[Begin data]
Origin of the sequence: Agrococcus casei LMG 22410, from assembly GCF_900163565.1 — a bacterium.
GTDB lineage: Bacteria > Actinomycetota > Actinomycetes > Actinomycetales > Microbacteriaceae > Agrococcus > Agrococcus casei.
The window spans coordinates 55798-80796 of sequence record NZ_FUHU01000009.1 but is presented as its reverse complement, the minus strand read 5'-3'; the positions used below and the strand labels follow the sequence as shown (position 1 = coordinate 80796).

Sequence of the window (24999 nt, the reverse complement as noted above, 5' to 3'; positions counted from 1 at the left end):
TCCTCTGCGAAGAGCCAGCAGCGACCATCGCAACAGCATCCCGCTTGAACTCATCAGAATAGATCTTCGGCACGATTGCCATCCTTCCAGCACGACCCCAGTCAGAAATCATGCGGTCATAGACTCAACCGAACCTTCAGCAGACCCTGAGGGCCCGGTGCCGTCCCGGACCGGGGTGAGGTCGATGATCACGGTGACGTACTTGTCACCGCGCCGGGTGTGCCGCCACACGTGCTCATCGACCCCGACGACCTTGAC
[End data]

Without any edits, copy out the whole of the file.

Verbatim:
Origin of the sequence: Agrococcus casei LMG 22410, from assembly GCF_900163565.1 — a bacterium.
GTDB lineage: Bacteria > Actinomycetota > Actinomycetes > Actinomycetales > Microbacteriaceae > Agrococcus > Agrococcus casei.
The window spans coordinates 55798-80796 of sequence record NZ_FUHU01000009.1 but is presented as its reverse complement, the minus strand read 5'-3'; the positions used below and the strand labels follow the sequence as shown (position 1 = coordinate 80796).

Sequence of the window (24999 nt, the reverse complement as noted above, 5' to 3'; positions counted from 1 at the left end):
TCCTCTGCGAAGAGCCAGCAGCGACCATCGCAACAGCATCCCGCTTGAACTCATCAGAATAGATCTTCGGCACGATTGCCATCCTTCCAGCACGACCCCAGTCAGAAATCATGCGGTCATAGACTCAACCGAACCTTCAGCAGACCCTGAGGGCCCGGTGCCGTCCCGGACCGGGGTGAGGTCGATGATCACGGTGACGTACTTGTCACCGCGCCGGGTGTGCCGCCACACGTGCTCATCGACCCCGACGACCTTGAC